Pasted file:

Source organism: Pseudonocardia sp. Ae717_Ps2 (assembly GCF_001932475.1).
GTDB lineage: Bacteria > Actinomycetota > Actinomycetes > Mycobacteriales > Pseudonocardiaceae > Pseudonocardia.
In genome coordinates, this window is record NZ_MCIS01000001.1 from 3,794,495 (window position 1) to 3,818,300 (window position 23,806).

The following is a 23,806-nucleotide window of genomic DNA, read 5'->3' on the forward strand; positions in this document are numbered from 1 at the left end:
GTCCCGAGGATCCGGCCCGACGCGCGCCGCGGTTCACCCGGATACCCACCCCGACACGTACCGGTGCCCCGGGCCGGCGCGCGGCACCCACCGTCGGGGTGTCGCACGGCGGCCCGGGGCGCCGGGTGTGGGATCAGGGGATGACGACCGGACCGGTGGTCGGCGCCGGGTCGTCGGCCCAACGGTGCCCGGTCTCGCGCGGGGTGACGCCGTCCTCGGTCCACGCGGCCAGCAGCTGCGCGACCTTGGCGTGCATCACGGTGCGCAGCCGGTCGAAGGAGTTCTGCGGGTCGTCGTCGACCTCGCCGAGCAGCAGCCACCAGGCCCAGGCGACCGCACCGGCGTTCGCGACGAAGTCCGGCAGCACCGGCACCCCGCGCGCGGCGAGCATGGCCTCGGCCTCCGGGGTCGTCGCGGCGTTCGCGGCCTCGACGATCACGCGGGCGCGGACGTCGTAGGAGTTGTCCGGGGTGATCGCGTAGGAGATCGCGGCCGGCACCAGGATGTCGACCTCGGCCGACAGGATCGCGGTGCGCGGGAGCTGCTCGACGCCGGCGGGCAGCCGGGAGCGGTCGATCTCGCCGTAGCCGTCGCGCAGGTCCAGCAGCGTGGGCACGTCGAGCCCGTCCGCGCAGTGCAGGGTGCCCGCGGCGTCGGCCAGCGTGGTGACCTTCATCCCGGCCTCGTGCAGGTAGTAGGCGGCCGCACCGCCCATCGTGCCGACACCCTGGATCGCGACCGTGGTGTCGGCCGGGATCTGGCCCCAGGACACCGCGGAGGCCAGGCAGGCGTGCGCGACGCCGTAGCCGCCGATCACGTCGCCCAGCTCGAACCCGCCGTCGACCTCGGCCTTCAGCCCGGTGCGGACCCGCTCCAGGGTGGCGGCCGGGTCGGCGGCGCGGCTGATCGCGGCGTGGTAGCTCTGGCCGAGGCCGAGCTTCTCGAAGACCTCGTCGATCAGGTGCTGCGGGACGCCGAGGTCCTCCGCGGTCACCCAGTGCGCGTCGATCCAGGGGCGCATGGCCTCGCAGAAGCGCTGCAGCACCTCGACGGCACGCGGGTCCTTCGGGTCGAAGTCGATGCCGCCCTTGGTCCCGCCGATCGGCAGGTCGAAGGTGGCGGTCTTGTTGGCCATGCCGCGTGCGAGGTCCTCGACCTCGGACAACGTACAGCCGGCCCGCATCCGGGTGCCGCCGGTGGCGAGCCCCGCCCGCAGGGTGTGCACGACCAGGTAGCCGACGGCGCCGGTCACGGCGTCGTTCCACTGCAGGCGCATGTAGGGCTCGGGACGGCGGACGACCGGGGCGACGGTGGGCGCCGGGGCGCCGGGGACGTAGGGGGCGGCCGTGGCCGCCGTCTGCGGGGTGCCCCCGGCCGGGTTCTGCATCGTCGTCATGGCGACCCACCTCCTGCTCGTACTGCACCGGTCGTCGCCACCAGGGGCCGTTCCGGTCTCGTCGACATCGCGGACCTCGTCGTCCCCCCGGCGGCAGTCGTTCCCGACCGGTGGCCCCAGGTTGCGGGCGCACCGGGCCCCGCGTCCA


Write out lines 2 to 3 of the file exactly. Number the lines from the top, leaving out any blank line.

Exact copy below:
GTDB lineage: Bacteria > Actinomycetota > Actinomycetes > Mycobacteriales > Pseudonocardiaceae > Pseudonocardia.
In genome coordinates, this window is record NZ_MCIS01000001.1 from 3,794,495 (window position 1) to 3,818,300 (window position 23,806).